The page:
Is Manufacturing in China Right for Your Product?

Is Manufacturing in China Right for Your Product?

You’ve got a stellar design for a product and now want to take it to the next level and produce it in volume. Many people assume that this means you should find a manufacturing partner in China and start cranking out your widget. There are many reasons to choose China as your manufacturing region. China is the center of the universe when it comes to high volume production. The prices in China are incredibly cheap and there always seems to be a factory ready to make whatever you want – be it electronics, plastics, or machined metal parts. It is hard to find the level of manufacturing support that you can get in China anywhere else in the world.

With so much infrastructure and such low prices in China why would anyone ever choose to manufacture their product elsewhere? While China certainly makes sense for some products it is definitely not a perfect fit for every product. We were faced with this decision during the development of our product, the Aeroscope wireless oscilloscope probe. Aeroscope has just launched its crowdfunding campaign on Crowd Supply, but we had to decide how to handle this question prior to our launch. Here are some of the lessons we have learned throughout our careers that helped inform our decision.

Chinese manufacturing is best for very high volume production or simple products. It makes less and less sense as production volume decreases, especially if your product has any complex testing or assembly requirements. Lower production volume means it is harder to find factories willing to make your widget and those that are willing will likely not give you the attention that you would like. Factories will often agree to manufacture your low volume product but will try and squeeze the manufacturing in during down times between their larger volume clients. This means that you do not know exactly when the build will take place and it will be harder to support any problems that may arise.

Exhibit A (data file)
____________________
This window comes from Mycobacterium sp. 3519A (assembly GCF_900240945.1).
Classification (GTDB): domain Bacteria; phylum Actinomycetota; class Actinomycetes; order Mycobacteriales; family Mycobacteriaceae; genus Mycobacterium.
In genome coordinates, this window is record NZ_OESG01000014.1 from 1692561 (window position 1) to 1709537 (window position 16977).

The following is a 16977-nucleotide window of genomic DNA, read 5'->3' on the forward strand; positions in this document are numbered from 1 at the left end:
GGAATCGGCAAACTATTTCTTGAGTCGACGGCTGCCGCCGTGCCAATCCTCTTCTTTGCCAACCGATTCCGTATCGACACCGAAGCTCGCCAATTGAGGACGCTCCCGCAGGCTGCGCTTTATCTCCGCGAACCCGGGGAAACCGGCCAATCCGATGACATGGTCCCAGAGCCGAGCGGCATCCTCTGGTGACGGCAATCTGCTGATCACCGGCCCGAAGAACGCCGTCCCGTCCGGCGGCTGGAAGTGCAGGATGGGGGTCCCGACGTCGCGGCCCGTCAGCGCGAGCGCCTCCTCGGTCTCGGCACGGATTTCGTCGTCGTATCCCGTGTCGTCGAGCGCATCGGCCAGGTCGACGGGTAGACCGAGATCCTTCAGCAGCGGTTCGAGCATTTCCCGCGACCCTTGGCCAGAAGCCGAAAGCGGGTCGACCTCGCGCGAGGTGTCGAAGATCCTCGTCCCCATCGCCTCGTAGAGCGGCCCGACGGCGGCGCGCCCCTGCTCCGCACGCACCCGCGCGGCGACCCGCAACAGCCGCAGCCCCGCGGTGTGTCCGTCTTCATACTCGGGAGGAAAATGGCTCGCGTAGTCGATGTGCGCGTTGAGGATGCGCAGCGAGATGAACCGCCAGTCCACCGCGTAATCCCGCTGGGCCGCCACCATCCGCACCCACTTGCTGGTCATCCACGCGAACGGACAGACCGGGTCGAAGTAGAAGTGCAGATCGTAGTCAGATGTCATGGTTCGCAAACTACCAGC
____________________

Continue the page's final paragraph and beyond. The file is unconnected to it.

Unless you are in China, getting parts from there will take much longer than locally. In order to compete with prices from China, many domestic firms have focused on speed. For example, many plastic injection mold shops in the US can make you a mold out of aluminum and get you plastic parts in six days for the same price as a steel mold that takes six weeks to make in China.

Surprisingly, some electronic parts are hard to source in China. You may have to redesign your product or ship parts in from overseas, incurring customs delays and additional costs. On top of this, factor in expensive overseas flights, language barriers, dramatic time zone differences, and long over ocean shipping times and China’s luster begins to fade.

Aeroscope’s custom probe tip was sourced from a Chinese RF connector manufacturer.
Aeroscope’s custom probe tip was sourced from a Chinese RF connector manufacturer.